The Loudoun County public school system announced that "Dr. Seuss and his books are no longer the emphasis of Read Across America Day in Loudoun County Public Schools," citing research on racial undertones in his work. The holiday had historically been connected to Dr. Seuss.
However, Dr. Seuss' books have not been banned by the school system or limited in any way; they remain available to the students in libraries and classrooms.
On Feb. 26, 2021, The Daily Wire alleged that Loudoun County Public Schools had “canceled” the work of children’s author Dr. Seuss because the work was racist. The report is based on the fact that the school system announced that it will not be highlighting or focusing on the work of Dr. Seuss for this year’s “Read Across America Day” despite the fact that the holiday was inspired by his work and occurs on the late author’s birthday.
National Read Across America day is an initiative by the National Education Association (NEA). Historically, the day has been connected to Dr. Seuss. In the past, NEA partnered with Dr. Seuss Enterprises as part of the holiday. That is no longer the case, however. NEA’s website explains that the “Read Across America brand is now one that is independent of any one particular book, publisher, or character.”
Dr. Seuss’ work has been reevaluated in the context of race in recent years. “As we become more culturally responsive and racially conscious, all building leaders should know that in recent years there has been research revealing radical undertones in the books written and the illustrations drawn by Dr. Seuss,” an announcement by the school district reportedly said. A study published in 2019, as described by Learning for Justice, a nonprofit linked to the Read Across America campaign, concluded that:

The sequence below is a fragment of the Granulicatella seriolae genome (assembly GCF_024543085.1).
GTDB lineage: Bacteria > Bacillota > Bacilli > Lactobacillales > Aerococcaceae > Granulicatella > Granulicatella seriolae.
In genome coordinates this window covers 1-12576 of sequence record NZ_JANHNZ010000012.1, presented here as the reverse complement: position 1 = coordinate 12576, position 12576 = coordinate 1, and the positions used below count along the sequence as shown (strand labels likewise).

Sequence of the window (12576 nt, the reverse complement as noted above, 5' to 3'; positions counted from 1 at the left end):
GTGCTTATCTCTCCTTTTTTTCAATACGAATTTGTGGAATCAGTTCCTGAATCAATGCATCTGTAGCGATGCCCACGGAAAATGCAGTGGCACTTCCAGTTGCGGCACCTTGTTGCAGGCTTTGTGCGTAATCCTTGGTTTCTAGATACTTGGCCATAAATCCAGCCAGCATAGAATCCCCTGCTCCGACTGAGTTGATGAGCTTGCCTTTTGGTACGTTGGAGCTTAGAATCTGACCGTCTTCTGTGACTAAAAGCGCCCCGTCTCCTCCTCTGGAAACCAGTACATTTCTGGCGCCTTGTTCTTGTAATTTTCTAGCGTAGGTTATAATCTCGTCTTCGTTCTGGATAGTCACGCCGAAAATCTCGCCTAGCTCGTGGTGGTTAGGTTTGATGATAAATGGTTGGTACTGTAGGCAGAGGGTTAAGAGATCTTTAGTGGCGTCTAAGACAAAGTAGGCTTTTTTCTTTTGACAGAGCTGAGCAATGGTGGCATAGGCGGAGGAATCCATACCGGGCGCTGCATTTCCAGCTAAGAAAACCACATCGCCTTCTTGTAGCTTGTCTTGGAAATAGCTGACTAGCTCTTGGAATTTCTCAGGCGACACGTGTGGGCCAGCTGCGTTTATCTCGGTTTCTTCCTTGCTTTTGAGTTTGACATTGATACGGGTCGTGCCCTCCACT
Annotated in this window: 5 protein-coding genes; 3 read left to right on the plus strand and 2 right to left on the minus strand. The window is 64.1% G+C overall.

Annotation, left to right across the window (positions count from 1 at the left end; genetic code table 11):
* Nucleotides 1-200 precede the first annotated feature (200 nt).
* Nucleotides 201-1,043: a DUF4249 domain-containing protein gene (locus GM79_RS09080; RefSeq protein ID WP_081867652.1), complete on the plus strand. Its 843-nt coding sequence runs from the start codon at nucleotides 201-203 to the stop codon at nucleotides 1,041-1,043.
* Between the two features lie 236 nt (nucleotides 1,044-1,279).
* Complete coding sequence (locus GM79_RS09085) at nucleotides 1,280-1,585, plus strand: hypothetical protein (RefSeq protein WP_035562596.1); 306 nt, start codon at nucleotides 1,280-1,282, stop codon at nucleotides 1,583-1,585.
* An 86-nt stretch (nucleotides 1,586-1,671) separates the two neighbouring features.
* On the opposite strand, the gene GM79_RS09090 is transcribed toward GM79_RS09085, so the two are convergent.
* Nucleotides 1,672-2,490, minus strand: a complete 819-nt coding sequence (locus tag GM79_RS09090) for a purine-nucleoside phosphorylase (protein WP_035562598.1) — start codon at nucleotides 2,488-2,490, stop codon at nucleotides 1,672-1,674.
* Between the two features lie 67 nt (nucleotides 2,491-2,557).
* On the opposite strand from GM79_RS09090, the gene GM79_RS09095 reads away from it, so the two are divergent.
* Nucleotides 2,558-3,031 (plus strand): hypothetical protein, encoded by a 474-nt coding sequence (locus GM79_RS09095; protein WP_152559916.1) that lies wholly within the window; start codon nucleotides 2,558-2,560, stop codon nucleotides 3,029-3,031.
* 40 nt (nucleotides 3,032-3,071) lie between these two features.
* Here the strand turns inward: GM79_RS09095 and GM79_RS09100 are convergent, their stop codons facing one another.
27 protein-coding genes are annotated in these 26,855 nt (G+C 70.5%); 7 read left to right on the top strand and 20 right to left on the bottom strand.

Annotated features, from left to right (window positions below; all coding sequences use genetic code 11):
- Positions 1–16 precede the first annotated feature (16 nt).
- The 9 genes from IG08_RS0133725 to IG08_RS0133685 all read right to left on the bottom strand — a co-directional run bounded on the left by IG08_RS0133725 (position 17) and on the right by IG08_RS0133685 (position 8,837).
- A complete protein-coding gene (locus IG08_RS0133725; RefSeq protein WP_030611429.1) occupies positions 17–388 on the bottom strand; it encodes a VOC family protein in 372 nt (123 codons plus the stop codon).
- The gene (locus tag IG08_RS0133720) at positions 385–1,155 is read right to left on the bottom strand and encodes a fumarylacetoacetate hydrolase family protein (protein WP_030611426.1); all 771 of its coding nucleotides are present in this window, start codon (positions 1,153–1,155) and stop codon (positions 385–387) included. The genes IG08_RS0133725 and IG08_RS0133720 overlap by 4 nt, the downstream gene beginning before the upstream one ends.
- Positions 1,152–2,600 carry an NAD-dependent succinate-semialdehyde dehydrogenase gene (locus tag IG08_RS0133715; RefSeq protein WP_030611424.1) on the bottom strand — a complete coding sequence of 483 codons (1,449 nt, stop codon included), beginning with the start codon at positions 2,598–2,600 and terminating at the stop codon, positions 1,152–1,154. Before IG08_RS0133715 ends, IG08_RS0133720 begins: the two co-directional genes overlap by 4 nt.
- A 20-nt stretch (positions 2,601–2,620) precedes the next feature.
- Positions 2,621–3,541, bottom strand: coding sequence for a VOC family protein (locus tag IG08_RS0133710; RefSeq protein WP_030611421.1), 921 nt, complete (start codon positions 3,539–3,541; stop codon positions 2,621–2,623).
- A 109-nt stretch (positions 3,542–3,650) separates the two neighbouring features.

Of the 2,240 (identified) human characters [in 50 Dr. Seuss books], there are forty-five characters of color representing 2% of the total number of human characters.” Of the 45 characters, 43 exhibited behaviors and appearances that align with harmful and stereotypical Orientalist tropes. The remaining two human characters “are identified in the text as ‘African’ and both align with the theme of anti-Blackness.” It’s also important to note that each of the non-white characters is male and that they are all “presented in subservient, exotified, or dehumanized roles,” especially in their relation to white characters.
In response to the viral stories, the Loudoun County pushed back, calling claims that they had “canceled” Dr. Seuss incorrect:
Dr. Seuss books have not been banned in Loudoun County Public Schools (LCPS). LCPS believes this rumor started because March 2 is “Read Across America Day.” Schools in LCPS, and across the country, have historically connected Read Across America Day with Dr. Seuss’ birthday.
Research in recent years has revealed strong racial undertones in many books written/illustrated by Dr. Seuss. … Given this research, and LCPS’ focus on equity and culturally responsive instruction, LCPS provided this guidance to schools during the past couple of years to not connect Read Across America Day exclusively with Dr. Seuss’ birthday.
We continue to encourage our young readers to read all types of books that are inclusive, diverse and reflective of our student community, not simply celebrate Dr. Seuss. Dr. Seuss books have not been banned and are available to students in our libraries and classrooms, however, Dr. Seuss and his books are no longer the emphasis of Read Across America Day in Loudoun County Public Schools.
Because Loudoun County — like the NEA itself — has made the decision to not focus solely on Dr. Seuss for National Read Across America Day, but because the county has also not restricted the reading or availability of Dr. Seuss’ books in any way, we rank the claim “Mostly False.”